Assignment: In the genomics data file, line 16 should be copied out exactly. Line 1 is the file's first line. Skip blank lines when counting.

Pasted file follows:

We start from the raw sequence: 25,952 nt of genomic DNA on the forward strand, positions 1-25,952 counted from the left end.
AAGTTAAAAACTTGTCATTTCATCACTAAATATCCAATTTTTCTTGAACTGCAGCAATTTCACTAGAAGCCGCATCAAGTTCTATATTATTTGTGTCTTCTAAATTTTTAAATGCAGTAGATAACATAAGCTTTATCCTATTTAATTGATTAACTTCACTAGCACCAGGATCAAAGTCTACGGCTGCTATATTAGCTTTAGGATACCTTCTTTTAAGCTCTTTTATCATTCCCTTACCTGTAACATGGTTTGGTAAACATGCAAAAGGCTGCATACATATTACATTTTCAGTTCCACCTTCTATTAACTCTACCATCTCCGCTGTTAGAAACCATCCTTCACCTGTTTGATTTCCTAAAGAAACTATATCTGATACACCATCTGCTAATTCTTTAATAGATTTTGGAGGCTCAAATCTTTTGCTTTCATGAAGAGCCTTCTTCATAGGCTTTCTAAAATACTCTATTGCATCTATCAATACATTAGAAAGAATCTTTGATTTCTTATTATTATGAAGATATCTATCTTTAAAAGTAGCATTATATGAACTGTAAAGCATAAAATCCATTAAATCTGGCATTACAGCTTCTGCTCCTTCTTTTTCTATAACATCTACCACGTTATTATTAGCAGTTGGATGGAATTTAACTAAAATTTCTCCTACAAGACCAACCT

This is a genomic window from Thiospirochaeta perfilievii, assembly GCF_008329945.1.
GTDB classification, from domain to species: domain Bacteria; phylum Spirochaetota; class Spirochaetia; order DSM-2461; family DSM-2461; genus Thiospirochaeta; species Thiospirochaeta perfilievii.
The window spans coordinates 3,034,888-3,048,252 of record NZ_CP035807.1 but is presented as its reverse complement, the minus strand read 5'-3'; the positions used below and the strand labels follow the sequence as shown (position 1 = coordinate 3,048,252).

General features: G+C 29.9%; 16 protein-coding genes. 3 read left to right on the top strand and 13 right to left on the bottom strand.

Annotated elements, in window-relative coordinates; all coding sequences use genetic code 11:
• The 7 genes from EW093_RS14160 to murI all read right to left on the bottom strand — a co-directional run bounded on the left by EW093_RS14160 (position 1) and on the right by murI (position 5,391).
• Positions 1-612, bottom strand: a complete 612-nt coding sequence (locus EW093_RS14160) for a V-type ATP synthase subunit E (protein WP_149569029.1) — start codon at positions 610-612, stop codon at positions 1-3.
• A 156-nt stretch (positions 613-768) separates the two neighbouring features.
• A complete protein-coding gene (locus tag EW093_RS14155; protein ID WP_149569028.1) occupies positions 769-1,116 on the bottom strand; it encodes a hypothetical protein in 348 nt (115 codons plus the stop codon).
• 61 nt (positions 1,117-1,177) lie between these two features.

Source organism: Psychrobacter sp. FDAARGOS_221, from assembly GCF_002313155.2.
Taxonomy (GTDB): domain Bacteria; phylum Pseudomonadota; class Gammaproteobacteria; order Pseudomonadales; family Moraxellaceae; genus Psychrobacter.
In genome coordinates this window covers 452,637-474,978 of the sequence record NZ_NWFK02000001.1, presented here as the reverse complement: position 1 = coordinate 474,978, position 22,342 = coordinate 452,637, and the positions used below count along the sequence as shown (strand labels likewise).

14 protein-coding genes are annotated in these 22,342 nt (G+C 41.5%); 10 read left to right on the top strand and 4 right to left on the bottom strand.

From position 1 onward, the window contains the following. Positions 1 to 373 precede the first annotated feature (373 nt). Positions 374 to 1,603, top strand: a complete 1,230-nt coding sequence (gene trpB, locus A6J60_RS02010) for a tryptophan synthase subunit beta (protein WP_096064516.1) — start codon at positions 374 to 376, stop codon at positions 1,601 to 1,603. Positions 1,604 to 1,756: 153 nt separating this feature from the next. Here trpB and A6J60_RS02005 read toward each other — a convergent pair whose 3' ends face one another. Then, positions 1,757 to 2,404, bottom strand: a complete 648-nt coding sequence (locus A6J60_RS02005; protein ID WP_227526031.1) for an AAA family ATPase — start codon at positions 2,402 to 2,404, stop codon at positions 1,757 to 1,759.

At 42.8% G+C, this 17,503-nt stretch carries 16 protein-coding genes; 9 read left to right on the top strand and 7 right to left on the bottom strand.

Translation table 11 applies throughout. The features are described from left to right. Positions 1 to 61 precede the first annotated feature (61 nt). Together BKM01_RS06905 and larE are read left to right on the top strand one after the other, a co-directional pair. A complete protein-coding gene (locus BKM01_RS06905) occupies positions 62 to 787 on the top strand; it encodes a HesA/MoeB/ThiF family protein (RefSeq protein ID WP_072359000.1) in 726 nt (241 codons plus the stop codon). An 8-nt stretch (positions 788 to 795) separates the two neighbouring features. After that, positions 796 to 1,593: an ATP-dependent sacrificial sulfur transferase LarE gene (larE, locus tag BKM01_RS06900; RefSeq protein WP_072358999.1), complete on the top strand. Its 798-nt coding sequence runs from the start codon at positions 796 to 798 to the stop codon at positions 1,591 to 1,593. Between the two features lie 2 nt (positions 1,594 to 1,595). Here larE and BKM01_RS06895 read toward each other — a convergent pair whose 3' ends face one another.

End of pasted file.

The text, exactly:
14 protein-coding genes are annotated in these 22,342 nt (G+C 41.5%); 10 read left to right on the top strand and 4 right to left on the bottom strand.